In early October last year, wheat prices in the Newcastle zone were $55 a tonne higher than they are this year, and Port Adelaide prices were $105/t higher. Kwinana prices were only $30/t higher. US futures ($A values) are close to unchanged over the same period.
Last year the market was in panic mode, with NSW prices surging higher, dragging SA prices higher as well. The market peaked with SA prices hitting $435/t, and Newcastle prices reported at $485/t.
Last year's prices were too high, and they quickly corrected back by as much as $65/t by mid to late November, before recovering some ground into the end of December. Once we hit the new year, prices fell sharply again.
This year's market is much more disciplined so far. SA prices are remaining at least $80/t under Newcastle prices, rather than closing up to less than $50/t under, and WA prices have basis levels that are at least $30/t lower this year.
WA and SA markets are closer to export based prices than they were at this time last year, and SA prices are at levels to make sure that grain goes by rail into NSW.
However, the uncertainly about this year's Australian crop continues. More yield potential was stripped from SA crops over last weekend, and we are still seeing the national crop go backwards.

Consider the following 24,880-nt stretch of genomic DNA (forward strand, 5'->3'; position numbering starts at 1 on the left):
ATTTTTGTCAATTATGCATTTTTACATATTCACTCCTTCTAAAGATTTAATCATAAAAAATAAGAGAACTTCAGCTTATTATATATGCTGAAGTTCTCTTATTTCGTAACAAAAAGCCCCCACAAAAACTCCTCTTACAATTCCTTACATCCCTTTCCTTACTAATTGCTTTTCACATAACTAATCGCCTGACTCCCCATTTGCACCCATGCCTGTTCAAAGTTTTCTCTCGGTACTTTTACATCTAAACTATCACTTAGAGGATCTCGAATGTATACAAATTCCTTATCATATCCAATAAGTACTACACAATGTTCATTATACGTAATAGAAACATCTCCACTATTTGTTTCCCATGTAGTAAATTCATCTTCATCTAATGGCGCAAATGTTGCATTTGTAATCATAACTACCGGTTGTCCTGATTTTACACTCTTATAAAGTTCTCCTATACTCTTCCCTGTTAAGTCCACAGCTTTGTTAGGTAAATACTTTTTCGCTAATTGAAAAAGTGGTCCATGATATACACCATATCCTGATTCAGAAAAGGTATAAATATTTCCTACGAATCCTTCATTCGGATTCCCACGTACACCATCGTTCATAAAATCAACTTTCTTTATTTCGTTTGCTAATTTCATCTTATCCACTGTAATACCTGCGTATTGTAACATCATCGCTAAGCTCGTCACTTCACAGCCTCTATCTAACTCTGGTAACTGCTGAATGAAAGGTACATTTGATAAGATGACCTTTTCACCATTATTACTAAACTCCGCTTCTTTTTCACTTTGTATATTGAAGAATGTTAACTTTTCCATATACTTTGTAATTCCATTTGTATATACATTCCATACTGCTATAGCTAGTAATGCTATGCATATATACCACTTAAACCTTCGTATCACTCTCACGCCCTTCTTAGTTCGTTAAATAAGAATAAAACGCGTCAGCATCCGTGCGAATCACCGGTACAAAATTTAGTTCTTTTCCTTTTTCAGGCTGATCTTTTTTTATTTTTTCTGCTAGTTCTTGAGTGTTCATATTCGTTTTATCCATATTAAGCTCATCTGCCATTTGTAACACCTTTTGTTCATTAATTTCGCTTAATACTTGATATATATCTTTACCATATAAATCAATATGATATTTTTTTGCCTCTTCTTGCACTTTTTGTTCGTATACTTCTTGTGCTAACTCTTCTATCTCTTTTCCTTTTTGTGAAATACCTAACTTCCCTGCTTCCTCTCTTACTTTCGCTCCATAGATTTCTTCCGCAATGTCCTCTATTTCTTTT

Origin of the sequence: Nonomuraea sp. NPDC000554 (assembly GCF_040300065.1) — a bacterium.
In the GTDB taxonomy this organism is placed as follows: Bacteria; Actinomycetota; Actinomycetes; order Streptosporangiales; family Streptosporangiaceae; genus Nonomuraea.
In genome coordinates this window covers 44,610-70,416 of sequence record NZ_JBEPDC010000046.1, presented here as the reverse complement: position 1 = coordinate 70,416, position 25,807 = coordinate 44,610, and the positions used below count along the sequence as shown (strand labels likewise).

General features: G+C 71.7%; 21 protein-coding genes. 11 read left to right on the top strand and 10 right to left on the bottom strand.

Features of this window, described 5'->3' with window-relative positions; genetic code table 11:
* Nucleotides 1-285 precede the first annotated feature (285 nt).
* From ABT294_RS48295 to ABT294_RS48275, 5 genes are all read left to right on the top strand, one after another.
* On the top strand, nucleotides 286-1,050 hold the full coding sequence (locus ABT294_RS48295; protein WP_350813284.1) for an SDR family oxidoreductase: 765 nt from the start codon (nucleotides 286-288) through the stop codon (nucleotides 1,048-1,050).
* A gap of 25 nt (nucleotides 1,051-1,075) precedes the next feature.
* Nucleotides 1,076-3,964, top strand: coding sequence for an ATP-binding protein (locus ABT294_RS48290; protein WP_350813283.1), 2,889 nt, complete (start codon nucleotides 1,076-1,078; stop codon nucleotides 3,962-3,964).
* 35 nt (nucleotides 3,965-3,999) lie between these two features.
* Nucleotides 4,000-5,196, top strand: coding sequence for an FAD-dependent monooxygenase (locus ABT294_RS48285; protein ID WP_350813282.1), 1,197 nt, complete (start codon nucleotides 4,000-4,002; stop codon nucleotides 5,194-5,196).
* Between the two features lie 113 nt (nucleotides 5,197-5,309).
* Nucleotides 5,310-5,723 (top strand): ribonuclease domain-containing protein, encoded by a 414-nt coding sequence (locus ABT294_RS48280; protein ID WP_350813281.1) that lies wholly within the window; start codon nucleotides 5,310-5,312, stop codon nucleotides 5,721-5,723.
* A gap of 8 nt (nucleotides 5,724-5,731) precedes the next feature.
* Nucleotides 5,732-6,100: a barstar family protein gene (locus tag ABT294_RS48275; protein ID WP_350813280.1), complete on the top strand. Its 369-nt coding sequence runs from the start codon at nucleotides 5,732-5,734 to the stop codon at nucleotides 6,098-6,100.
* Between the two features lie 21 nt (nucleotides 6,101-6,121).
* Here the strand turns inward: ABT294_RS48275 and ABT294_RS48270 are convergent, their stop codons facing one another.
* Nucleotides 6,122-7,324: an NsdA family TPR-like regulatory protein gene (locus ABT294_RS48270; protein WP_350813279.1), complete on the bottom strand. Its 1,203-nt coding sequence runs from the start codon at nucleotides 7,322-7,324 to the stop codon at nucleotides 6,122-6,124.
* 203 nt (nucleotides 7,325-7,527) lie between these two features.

This is being mentioned in international grain news, along with dryness concerns in Argentina, but the view is that there is just too much wheat elsewhere for Argentina and Australia to make much difference to global wheat prices longer term.
Despite that, we might be on track to produce an even smaller national crop than last year, but the impact on the domestic market is going to be different.
That is because the largest drop in output is in WA, while the real impact on wheat prices domestically is driven by the balance sheet across SA, Vic and NSW.
Last year there was real tightness in supplies in SA. The NSW market had to price itself to attract WA grain, while SA prices had to be set to limit just how much grain moved east.
At this stage demand for WA grain into NSW should be lower. However, this is where the tension will remain in the market. Pivotal to all of this will be the final size of the Vic and SA crops, and their ability to fill the demand gap in NSW.
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